City: Synagogue’s noisy air conditioning unit is illegal

With the neighboring synagogue nixing on its promise to reduce the noise emission from its industrial-sized HVAC unit, Isaac and Rosa Blum, two Holocaust survivors, have resorted to posting signs in their window in a desperate bid for peace and quiet.
Photo by Elizabeth Graham

A Manhattan Beach synagogue’s noisy, industrial-sized heating and air conditioning unit that has kept two neighboring Holocaust survivors up at night for more than four years was installed without the proper permits — but the city isn’t demanding that the ear-splitting unit be ripped out of the offending house of worship.

The Department of Buildings confirmed this week that they issued a violation against Congregation Shaarey Torah for installing the unit without filing the necessary permits with the city first. The violation was issued after inspectors were barred from entering the West End Avenue shul on six other occasions, preventing them from confirming complaints that stretch back to 2009.

The January inspection was no different: the only way city officials were able to confirm that an air conditioning unit had been installed at the temple was to go onto the roof of a neighboring home belonging to Isaac and Rosa Blum — two octogenarians who have been complaining about the device for years — so they can get a glimpse of the air conditioning system.

Yet, so far, the city isn’t demanding that it be removed. Instead, members of Councilman Michael Nelson’s staff are working with both the synagogue and the Blums to find some kind of resolution — a compromise that may allow the synagogue to keep their illegal air conditioning unit.

The city could handle the problem several ways, but Deborah Weiss, chief of staff for Councilman Nelson (D–Manhattan Beach) said the only action the city could take was “try to mediate the dispute.”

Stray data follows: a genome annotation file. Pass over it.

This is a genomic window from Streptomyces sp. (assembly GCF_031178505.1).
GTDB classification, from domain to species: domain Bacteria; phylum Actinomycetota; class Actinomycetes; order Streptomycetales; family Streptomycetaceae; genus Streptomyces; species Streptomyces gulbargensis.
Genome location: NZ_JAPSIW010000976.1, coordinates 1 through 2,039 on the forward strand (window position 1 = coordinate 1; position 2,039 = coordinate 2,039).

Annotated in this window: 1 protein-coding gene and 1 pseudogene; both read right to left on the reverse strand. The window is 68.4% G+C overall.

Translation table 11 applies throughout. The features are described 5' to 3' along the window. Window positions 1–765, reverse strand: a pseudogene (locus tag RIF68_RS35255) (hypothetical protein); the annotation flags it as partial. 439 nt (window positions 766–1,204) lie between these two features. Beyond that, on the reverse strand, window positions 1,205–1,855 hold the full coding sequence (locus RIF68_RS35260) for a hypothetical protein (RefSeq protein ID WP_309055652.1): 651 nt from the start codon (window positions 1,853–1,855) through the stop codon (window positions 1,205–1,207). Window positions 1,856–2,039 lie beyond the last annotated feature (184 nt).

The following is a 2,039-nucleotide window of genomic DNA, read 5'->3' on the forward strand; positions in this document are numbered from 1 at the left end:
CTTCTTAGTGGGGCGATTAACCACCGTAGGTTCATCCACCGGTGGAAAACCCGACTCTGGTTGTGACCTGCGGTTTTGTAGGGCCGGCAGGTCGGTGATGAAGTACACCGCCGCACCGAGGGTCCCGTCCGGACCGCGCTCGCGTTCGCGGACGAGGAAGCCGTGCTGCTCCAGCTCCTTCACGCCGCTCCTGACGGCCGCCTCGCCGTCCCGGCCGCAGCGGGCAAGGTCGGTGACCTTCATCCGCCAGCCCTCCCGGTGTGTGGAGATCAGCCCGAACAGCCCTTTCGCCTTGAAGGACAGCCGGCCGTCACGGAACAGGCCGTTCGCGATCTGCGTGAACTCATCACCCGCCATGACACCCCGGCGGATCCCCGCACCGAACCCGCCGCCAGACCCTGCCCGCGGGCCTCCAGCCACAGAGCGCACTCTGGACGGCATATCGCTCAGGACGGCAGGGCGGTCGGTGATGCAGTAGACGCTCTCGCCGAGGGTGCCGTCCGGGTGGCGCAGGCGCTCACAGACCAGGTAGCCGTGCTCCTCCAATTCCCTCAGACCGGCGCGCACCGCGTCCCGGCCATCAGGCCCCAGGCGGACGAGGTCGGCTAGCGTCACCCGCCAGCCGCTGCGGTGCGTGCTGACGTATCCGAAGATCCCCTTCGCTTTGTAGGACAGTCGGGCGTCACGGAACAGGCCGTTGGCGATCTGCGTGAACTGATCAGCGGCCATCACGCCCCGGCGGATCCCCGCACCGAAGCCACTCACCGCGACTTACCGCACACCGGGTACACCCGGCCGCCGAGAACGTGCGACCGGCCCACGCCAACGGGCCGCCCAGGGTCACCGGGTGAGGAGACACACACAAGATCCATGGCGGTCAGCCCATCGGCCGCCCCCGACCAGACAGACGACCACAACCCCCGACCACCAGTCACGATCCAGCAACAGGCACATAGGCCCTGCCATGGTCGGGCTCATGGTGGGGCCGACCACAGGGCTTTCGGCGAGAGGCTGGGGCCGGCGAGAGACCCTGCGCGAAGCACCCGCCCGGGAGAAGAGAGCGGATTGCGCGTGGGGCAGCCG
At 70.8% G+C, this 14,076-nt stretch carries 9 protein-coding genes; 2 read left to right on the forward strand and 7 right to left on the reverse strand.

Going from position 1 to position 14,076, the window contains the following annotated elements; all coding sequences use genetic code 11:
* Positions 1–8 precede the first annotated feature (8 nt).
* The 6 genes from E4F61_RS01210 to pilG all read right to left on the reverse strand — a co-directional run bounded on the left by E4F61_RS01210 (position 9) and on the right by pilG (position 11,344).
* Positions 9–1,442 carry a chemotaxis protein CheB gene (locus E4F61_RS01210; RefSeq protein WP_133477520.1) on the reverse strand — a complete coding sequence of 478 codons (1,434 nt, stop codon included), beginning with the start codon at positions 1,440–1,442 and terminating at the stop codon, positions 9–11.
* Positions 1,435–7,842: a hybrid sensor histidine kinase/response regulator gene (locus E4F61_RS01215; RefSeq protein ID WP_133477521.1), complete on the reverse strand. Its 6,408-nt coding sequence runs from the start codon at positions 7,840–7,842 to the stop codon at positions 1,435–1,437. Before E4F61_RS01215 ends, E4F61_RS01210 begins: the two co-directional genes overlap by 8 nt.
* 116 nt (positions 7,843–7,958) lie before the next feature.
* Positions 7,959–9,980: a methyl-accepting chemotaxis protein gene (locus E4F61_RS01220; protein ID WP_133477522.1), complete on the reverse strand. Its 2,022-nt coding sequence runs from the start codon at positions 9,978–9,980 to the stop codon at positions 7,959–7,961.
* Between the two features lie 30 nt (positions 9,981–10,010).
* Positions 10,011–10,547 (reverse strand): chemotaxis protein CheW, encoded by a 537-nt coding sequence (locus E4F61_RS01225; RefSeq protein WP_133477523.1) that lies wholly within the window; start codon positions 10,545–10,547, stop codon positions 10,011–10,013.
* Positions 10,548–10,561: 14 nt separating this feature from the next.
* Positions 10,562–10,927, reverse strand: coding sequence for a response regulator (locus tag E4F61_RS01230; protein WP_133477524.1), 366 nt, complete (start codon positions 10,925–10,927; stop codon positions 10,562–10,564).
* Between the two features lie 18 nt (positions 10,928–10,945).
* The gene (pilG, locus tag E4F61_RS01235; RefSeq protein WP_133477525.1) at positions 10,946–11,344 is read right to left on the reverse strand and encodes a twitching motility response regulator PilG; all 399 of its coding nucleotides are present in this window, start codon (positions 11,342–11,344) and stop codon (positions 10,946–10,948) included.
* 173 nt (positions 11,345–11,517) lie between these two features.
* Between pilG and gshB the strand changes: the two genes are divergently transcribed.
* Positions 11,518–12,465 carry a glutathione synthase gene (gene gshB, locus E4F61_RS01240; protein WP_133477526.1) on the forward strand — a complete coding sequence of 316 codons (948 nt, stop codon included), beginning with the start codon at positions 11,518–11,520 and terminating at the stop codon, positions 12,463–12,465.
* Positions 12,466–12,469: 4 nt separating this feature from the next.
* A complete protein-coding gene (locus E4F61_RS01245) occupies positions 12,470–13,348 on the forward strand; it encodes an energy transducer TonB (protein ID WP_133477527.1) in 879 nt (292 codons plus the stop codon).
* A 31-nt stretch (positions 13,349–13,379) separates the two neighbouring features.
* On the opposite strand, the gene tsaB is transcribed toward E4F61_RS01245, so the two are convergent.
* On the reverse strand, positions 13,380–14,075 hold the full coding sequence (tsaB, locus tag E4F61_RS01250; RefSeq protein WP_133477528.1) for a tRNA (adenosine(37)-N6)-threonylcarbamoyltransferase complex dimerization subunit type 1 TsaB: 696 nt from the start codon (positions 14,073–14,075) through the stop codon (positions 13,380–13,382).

Weiss said that congregants have agreed to either replace the existing air conditioner with a smaller, quieter model, or to install noise dampening insulation.

“Statutorily, this is illegal,” Weiss said. “If nothing [to alleviate the problem] happens, the Blums would have the option of going to court.”

But Isaac Blum, 89, said that he and his wife are used to Congregation Shaarey Torah making false promises.

“It is nothing new, what [the synagogue is] proposing,” explained Blum, who said the synagogue’s air-conditioning system sounds like a “diesel engine” and is just a few feet from his bedroom window, so neither he nor his wife can sleep when it’s on. “I don’t believe them, not one iota.”

Yet congregation members say the dispute could be settled quicker if they could sit down with the Blums and hammer out some kind of compromise.

“The situation will be resolved because there’s no reason for it not be resolved, but that’s up to Mr. Blum,” said Perry Newman, an 18-year member of the congregation. “If he’s willing to sit down and work with people, then we can work something out.”

But the ongoing dispute may have already gone too far: a week after this paper wrote about the noisy air conditioning unit, a vandal marked up the windows to Blum’s Toyota Camry — covering up a copy of the article the senior had affixed to his window.

The car was sitting in front of Congregation Shaare Torah when it was vandalized, although congregation members said they couldn’t have done it since the attack happened on the Sabbath.

Reach reporter Colin MIxson at cmixson@cnglocal.com or by calling (718) 260-4514.

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